Earnings season certainly keeps me busy. I do my best to listen to all conference calls and try to through in some competitor calls as well. I usually don’t revisit my fair value numbers unless there is significant news one way or the other. The other day Nutrisystem forced my hand after dropping 12% the day after earnings.
I have held NTRI since August of last year. After watching the stock go from 13 to 30 in a few months and not taking profit, I felt pretty stupid. In my defense, I had planned on holding for a few years and was having a wedding and honeymoon at the time. I bought more after the last quarters earnings disappointed. This time earnings were beat but the outlook was cautious.
I heard of NTRI from F Wall Street here. For the record, Joe’s blog is one that should be read in its entirety BEFORE reading this one. I put it on my watch list and eventually pulled the trigger. The company was experiencing insane growth sending shares north of 70. But growth slowed, revenues fell, a recession happened (or is still happening depending on who you ask) and the stock came back to earth. Though EBITDA margins over 10% are pretty good for a company with little or no moat, they were over 20% a few years ago. ROIC is very high. The company has no debt and almost $3/share in cash. A current yield of 3.5%, and earnings and margins are starting to rebound after the recession. The company has done a good job of improving time to turn over inventory and accounts receivable, meaning they are getting the accounts receivable and inventory turned into cash quicker. They are also taking longer to pay customers, meaning that the cycle to convert the sale of merchandise into cash is getting shorter, that is a good thing.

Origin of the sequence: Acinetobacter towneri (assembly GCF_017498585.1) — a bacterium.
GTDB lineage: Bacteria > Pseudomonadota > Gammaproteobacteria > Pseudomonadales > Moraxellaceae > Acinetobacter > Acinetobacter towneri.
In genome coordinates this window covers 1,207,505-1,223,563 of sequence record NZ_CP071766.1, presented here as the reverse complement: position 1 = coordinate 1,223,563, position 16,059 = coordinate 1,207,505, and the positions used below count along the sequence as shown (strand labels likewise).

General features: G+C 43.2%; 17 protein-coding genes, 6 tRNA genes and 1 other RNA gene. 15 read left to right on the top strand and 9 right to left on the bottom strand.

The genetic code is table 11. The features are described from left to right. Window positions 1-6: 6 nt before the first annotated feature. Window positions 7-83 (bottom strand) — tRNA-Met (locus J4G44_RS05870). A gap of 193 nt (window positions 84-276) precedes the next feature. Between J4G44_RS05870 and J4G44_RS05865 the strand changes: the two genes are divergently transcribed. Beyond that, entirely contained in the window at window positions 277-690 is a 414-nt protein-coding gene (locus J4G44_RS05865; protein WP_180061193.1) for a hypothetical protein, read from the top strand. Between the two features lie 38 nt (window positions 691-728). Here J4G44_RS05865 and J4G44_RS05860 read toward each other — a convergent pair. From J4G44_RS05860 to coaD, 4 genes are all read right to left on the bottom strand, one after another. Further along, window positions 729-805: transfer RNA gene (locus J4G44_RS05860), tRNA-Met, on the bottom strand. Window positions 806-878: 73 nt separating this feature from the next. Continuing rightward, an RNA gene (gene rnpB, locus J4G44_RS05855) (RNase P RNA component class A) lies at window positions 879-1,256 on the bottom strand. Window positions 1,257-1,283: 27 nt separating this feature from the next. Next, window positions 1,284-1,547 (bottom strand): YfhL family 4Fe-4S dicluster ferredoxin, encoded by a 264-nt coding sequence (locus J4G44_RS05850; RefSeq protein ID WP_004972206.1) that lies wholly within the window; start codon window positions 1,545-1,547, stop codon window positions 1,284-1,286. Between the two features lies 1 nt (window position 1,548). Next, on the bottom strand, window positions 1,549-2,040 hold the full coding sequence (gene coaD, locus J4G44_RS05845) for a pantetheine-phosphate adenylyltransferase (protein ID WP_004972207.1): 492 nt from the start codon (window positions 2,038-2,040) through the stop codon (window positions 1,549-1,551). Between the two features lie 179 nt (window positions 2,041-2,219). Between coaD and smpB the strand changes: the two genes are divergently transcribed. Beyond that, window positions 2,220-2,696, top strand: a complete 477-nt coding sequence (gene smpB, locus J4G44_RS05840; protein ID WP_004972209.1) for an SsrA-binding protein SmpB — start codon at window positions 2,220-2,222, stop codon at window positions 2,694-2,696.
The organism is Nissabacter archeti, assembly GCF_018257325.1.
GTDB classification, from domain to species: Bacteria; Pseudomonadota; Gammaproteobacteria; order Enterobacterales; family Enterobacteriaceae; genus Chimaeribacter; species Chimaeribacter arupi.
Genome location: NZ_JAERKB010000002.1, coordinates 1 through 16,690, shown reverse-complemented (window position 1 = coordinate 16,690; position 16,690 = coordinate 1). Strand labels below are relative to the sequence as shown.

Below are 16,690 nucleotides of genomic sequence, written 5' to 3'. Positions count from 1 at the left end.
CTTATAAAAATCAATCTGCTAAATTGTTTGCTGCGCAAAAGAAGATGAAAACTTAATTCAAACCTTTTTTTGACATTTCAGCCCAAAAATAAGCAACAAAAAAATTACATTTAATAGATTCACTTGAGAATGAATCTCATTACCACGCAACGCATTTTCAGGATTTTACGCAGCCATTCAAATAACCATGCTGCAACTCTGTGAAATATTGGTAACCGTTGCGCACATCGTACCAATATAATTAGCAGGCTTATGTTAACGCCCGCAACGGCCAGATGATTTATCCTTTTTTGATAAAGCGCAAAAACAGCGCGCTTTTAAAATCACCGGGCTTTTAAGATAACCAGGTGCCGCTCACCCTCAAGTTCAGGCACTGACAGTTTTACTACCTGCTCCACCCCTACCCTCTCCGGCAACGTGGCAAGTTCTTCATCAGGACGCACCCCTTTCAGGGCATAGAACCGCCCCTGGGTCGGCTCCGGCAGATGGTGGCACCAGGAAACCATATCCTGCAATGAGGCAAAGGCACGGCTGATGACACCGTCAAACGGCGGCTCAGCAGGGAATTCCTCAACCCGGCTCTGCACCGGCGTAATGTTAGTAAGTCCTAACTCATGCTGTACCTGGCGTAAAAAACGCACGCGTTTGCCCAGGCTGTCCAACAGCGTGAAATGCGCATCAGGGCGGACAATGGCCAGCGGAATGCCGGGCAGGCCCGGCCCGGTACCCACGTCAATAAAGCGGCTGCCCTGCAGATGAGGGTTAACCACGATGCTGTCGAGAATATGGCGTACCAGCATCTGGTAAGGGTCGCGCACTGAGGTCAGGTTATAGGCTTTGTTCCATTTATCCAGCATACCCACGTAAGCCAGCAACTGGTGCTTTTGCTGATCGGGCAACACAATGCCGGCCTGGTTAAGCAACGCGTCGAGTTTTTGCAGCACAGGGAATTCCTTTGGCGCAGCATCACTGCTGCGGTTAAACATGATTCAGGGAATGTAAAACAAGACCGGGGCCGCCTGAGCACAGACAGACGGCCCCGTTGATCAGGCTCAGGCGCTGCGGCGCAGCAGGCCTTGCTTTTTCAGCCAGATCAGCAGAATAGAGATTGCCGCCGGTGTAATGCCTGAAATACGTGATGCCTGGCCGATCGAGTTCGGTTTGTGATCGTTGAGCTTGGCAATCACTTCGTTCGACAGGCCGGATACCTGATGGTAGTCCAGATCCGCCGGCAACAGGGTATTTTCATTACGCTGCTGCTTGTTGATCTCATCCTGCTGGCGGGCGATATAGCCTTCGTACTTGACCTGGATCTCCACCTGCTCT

Notes from Q2 conference call
- Revenue up 8% vs a year ago
- Margins improvement
- Consumer starting to loosen purse strings
- 31% increase in new customer revenue
- But cautious outlook
- Q3 2010, revenue will likely be a smidge lower and new customers will be flat compared to last year, mostly from the comparison to last year when Nutrisystem D was launched
- Importantly, noticed a real cautious consumer in the last month compared to a trend that started late last year
What we really need to keep in mind with a company like NTRI, is customer captivity or recurring revenue. Most of the sales and advertising expense is to attract new customers. Then once they have them, they need to retain them. The addition of new customers is great, lets hope the retention rate will be high.
I know, I know, the consumer is dead. But, there are some sectors likely to see continued growth, weight-loss is one of them. More and more people are becoming obese and overweight everyday. NTRI might have some sort of moat, but if they do it is razor-thin. People can do the dieting without NTRI, so that is something to watch for. I don’t think the financial crisis is NTRI’s biggest risk, I think it is internal and external competition. Competition from other dieters (Weightwatchers, Jenny Craig, etc.) or external (pharma, grocery stores, etc.).
- Management has given guidance for earnings this year at around 1.10 per share, giving a forward P/E of 17.7. Not cheap, but if you take cash out, you get 15. A little better.
- Current EV/EBITDA of 8.4, using 5 yr average EBITDA, you get 4.8
- My EPV is 30-33
- DCF, though tough to use, gives me 30.
I think NTRI has decent tailwinds. I also think that revenue and earnings have seen their trough this cycle. I think that you can buy around 16 and fair value is 30+, providing the economy doesn’t fall off a cliff and management executes accordingly.
Any comments welcome
Long NTRI at time of writing